As of July, Steinbacher said Carolina “had a very high renewal rate for season tickets.” It had also been “very successful” in getting new ticket holders. Season tickets sold out in late July. And there are more than enough reasons to believe UNC might maintain that momentum.

“We just have a real opportunity to continue to increase the revenue that we generate out of football,” Steinbacher said. “There are lots of ways we have done that and will continue to do that, whether it’s new premium seating options in the football stadium – and that was the major reason why we built the Blue Zone – or to enhance concession offerings or to increase tailgating opportunities. We’ve got to do anything and everything we can to help football be successful so we can continue to generate significantly more revenue from that program so we can continue to fund all of our sports.”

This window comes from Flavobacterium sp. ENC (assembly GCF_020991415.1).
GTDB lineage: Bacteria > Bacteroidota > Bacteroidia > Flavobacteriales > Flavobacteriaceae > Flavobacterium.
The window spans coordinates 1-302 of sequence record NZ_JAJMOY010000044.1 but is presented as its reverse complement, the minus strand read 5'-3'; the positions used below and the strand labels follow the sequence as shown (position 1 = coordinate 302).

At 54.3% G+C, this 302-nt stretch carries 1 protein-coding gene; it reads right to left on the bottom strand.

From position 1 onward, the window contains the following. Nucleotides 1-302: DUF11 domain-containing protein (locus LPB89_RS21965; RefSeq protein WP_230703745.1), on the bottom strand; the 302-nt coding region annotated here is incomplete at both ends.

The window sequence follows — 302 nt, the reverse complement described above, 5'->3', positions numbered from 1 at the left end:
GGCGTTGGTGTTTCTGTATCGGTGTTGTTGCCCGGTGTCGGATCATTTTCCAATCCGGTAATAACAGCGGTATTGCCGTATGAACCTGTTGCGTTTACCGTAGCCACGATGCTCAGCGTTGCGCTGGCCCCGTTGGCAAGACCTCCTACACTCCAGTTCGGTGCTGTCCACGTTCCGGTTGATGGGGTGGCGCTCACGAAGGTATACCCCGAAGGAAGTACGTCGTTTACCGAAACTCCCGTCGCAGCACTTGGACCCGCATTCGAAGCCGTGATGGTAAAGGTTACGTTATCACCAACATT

Even when the football program isn’t successful, Carolina can benefit from the exploits of the other schools in the ACC through the conference’s revenue distribution. For example, the Tar Heels went 3-9 in 2017. But with Clemson reaching the College Football Playoff and nine other full members making a bowl game (not including Notre Dame, which does not play ACC football), UNC received $28.5 million in shared revenue during the 2017-18 fiscal year.

That, however, doesn’t mean Carolina doesn’t want to be a part of the winning, which also opens up other opportunities.